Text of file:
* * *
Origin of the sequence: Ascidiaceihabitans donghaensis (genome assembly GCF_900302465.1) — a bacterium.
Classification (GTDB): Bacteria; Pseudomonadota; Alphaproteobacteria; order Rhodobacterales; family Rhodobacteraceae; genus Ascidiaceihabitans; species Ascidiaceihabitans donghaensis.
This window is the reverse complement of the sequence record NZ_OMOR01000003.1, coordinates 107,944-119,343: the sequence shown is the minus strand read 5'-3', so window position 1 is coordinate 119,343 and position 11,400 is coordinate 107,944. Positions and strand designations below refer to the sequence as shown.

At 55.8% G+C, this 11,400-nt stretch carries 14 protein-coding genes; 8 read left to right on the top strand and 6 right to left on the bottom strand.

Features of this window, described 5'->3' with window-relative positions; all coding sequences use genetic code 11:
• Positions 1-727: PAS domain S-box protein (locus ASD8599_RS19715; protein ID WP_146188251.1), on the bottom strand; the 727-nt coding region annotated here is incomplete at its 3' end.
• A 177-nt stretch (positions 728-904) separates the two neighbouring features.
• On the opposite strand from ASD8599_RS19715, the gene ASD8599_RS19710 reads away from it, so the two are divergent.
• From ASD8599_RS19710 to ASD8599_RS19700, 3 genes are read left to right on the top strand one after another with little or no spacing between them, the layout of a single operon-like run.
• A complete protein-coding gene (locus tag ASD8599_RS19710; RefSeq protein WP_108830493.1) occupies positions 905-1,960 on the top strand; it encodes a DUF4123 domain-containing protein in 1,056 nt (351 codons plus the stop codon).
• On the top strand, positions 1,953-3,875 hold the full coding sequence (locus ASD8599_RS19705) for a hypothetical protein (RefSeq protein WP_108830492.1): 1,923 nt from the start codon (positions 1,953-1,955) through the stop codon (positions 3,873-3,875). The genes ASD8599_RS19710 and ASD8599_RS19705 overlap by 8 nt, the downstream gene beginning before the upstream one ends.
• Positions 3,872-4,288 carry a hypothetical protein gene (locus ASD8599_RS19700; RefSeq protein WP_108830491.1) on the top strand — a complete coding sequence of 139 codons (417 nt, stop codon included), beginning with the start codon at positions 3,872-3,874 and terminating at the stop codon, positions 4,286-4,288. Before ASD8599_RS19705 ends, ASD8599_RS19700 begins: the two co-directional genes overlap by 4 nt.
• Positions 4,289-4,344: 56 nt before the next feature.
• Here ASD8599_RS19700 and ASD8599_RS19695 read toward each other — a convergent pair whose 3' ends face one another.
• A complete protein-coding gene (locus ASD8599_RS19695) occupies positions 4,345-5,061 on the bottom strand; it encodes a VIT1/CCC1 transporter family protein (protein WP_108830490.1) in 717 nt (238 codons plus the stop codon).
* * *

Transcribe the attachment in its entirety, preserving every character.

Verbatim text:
Origin of the sequence: Ascidiaceihabitans donghaensis (genome assembly GCF_900302465.1) — a bacterium.
Classification (GTDB): Bacteria; Pseudomonadota; Alphaproteobacteria; order Rhodobacterales; family Rhodobacteraceae; genus Ascidiaceihabitans; species Ascidiaceihabitans donghaensis.
This window is the reverse complement of the sequence record NZ_OMOR01000003.1, coordinates 107,944-119,343: the sequence shown is the minus strand read 5'-3', so window position 1 is coordinate 119,343 and position 11,400 is coordinate 107,944. Positions and strand designations below refer to the sequence as shown.

At 55.8% G+C, this 11,400-nt stretch carries 14 protein-coding genes; 8 read left to right on the top strand and 6 right to left on the bottom strand.

Features of this window, described 5'->3' with window-relative positions; all coding sequences use genetic code 11:
• Positions 1-727: PAS domain S-box protein (locus ASD8599_RS19715; protein ID WP_146188251.1), on the bottom strand; the 727-nt coding region annotated here is incomplete at its 3' end.
• A 177-nt stretch (positions 728-904) separates the two neighbouring features.
• On the opposite strand from ASD8599_RS19715, the gene ASD8599_RS19710 reads away from it, so the two are divergent.
• From ASD8599_RS19710 to ASD8599_RS19700, 3 genes are read left to right on the top strand one after another with little or no spacing between them, the layout of a single operon-like run.
• A complete protein-coding gene (locus tag ASD8599_RS19710; RefSeq protein WP_108830493.1) occupies positions 905-1,960 on the top strand; it encodes a DUF4123 domain-containing protein in 1,056 nt (351 codons plus the stop codon).
• On the top strand, positions 1,953-3,875 hold the full coding sequence (locus ASD8599_RS19705) for a hypothetical protein (RefSeq protein WP_108830492.1): 1,923 nt from the start codon (positions 1,953-1,955) through the stop codon (positions 3,873-3,875). The genes ASD8599_RS19710 and ASD8599_RS19705 overlap by 8 nt, the downstream gene beginning before the upstream one ends.
• Positions 3,872-4,288 carry a hypothetical protein gene (locus ASD8599_RS19700; RefSeq protein WP_108830491.1) on the top strand — a complete coding sequence of 139 codons (417 nt, stop codon included), beginning with the start codon at positions 3,872-3,874 and terminating at the stop codon, positions 4,286-4,288. Before ASD8599_RS19705 ends, ASD8599_RS19700 begins: the two co-directional genes overlap by 4 nt.
• Positions 4,289-4,344: 56 nt before the next feature.
• Here ASD8599_RS19700 and ASD8599_RS19695 read toward each other — a convergent pair whose 3' ends face one another.
• A complete protein-coding gene (locus ASD8599_RS19695) occupies positions 4,345-5,061 on the bottom strand; it encodes a VIT1/CCC1 transporter family protein (protein WP_108830490.1) in 717 nt (238 codons plus the stop codon).